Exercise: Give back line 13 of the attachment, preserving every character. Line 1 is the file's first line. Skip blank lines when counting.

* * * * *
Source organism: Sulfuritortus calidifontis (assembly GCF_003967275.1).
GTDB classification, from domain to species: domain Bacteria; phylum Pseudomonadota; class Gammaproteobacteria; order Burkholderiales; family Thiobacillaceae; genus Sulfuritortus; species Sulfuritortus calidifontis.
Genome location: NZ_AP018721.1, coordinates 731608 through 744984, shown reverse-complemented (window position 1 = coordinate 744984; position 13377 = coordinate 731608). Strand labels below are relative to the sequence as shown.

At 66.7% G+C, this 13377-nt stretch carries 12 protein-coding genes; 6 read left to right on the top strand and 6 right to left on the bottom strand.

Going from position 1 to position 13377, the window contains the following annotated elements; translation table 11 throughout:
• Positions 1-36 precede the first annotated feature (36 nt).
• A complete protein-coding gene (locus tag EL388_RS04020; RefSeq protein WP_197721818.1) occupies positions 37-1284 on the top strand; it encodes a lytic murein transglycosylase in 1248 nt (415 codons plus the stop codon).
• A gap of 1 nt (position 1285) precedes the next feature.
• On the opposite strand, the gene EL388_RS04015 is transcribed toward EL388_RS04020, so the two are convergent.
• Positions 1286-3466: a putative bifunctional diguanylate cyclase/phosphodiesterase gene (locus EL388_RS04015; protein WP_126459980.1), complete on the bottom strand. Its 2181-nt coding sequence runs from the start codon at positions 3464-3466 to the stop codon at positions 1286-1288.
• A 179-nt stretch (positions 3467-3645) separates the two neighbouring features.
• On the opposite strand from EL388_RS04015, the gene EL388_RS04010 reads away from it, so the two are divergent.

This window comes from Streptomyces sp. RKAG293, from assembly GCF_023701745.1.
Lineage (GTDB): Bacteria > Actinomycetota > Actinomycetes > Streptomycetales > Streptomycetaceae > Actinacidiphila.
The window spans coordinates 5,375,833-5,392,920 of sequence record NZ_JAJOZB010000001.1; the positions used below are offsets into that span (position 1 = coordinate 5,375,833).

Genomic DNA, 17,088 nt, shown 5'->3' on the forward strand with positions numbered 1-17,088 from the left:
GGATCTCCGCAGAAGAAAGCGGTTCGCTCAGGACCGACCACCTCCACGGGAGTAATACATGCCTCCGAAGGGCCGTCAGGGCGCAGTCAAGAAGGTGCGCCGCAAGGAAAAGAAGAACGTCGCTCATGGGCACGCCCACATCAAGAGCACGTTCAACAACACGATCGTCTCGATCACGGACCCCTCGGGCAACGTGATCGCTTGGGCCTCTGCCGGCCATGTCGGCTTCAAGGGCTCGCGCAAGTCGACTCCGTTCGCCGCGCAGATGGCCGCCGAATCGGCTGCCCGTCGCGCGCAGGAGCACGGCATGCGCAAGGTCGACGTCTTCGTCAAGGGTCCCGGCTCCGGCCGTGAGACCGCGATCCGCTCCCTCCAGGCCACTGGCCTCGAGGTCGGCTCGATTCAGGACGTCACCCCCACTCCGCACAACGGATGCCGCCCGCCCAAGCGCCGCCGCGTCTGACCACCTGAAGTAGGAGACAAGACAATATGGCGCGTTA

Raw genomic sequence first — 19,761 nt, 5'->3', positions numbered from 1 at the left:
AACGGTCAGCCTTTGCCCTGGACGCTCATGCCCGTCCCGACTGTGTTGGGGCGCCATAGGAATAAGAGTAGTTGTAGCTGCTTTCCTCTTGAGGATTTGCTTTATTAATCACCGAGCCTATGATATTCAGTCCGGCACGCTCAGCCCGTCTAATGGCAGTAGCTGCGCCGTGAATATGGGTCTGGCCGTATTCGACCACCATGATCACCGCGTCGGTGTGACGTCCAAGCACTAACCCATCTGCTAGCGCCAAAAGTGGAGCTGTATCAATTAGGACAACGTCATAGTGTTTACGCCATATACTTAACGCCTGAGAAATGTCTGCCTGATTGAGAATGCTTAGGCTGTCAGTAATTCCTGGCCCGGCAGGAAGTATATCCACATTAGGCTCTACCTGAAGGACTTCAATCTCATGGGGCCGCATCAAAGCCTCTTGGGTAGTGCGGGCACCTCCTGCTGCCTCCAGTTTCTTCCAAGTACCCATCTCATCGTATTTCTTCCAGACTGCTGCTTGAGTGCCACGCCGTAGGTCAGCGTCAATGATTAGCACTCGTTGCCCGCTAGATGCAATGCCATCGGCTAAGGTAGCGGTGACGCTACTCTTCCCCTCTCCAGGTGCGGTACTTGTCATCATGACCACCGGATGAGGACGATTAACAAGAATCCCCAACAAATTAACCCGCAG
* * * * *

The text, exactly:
This window comes from Streptomyces sp. RKAG293, from assembly GCF_023701745.1.